We had a lovely sunny morning with a high tide and a gentle northerly wind for our group of 14.
|Bearded Tit - female|
The species highlight of the morning for many of the group was a female Bearded Tit feeding in the reeds in Butts Lagoon and skillfully spotted by Chris. Although it was quite windy by then and there was a lot of movement in the vegetation, the bird stayed fairly static feeding on a seed head which enabled us all to have good long views through the telescopes.
|Ruff - male|
Another species that we don’t often see was Ruff, with four individuals on the marsh to the north of the Old Tip, a couple of them with very white collar plumage which may have been the early stages of the spectacular male breeding ‘ruff’.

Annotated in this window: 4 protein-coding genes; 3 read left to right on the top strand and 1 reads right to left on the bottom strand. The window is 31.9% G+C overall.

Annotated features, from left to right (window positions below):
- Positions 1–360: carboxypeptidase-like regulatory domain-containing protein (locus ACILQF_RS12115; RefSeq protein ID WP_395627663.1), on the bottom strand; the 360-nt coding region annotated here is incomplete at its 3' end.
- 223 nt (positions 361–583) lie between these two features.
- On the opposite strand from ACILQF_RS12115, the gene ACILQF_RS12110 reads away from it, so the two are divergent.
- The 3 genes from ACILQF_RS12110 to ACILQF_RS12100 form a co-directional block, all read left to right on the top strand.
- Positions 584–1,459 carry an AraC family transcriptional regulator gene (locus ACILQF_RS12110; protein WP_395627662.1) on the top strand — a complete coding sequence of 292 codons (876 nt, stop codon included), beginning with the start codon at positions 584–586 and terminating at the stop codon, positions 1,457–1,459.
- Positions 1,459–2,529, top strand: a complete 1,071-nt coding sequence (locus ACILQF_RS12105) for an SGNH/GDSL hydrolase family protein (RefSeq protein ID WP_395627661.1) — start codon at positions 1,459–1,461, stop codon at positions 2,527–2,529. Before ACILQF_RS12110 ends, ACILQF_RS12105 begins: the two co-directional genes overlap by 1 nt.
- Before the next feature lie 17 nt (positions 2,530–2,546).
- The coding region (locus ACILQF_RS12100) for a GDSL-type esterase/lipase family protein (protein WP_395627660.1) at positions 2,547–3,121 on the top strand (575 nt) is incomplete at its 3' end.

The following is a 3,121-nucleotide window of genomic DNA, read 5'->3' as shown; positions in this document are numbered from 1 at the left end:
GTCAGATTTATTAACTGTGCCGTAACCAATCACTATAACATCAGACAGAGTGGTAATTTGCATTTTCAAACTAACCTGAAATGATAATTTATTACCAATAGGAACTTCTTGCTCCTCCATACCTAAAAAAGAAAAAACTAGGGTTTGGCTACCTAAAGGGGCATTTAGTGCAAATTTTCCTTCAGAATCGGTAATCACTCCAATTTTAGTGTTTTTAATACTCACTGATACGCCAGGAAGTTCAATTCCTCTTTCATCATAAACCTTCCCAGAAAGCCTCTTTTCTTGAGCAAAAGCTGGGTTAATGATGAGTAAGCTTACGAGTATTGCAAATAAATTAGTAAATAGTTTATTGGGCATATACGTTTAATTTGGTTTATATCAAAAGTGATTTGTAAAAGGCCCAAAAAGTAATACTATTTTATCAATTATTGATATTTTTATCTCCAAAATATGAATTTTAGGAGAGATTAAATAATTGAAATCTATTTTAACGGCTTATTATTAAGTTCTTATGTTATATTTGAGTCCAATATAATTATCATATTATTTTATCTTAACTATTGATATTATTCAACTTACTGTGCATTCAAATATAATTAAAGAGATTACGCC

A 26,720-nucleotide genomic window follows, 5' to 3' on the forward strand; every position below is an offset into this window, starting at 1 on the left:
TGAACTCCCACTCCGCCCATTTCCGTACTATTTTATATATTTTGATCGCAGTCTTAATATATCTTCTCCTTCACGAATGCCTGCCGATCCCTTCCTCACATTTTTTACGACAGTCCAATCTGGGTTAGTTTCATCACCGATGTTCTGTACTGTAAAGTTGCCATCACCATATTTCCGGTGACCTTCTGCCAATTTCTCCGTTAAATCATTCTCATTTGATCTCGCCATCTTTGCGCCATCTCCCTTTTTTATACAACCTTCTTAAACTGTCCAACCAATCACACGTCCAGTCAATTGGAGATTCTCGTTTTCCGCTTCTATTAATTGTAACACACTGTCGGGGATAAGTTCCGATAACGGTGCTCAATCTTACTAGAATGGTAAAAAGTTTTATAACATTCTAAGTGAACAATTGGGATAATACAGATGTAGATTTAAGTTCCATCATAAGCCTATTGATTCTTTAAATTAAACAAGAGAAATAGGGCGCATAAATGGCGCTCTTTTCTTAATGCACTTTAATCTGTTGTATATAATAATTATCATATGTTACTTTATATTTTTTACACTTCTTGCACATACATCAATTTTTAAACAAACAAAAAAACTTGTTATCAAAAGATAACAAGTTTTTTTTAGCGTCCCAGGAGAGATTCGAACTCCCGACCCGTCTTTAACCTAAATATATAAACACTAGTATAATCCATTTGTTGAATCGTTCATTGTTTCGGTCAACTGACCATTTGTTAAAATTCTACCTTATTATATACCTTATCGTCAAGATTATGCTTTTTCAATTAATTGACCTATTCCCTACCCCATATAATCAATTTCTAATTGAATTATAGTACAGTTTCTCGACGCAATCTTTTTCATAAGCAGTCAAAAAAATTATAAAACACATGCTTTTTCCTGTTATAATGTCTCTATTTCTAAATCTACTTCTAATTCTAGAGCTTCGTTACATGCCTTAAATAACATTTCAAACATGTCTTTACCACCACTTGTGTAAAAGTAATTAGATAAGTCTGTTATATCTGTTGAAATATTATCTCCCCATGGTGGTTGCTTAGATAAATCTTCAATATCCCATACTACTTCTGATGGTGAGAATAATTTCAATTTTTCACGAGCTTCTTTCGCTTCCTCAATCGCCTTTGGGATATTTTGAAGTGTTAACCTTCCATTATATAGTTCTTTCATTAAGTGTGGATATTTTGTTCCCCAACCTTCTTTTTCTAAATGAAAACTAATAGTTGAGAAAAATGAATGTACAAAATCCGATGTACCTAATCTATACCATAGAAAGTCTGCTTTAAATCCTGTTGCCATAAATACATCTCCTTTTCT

Our total of 47 bird species was reasonable but more notable was the number of individual birds in some of the flocks. The Lapwing were particularly skittish, taking to the air in great numbers several times at different stages of the morning. Sometimes they were accompanied by hundreds of Golden Plover seen at their best when the sun was on them as they turned and whirled high in the sky.
Flying lower, keeping just above the water out towards the Solent, was a ‘fling’ of Dunlin – smaller birds than the plovers but equally impressive with their ever-changing aerial display recalling a murmuration of Starlings! The reason for this disturbance was obvious when a Peregrine Falcon flew past us heading back towards the land, but we couldn’t see whether it had caught one of the smaller birds. MF
photographs © Richard Coomber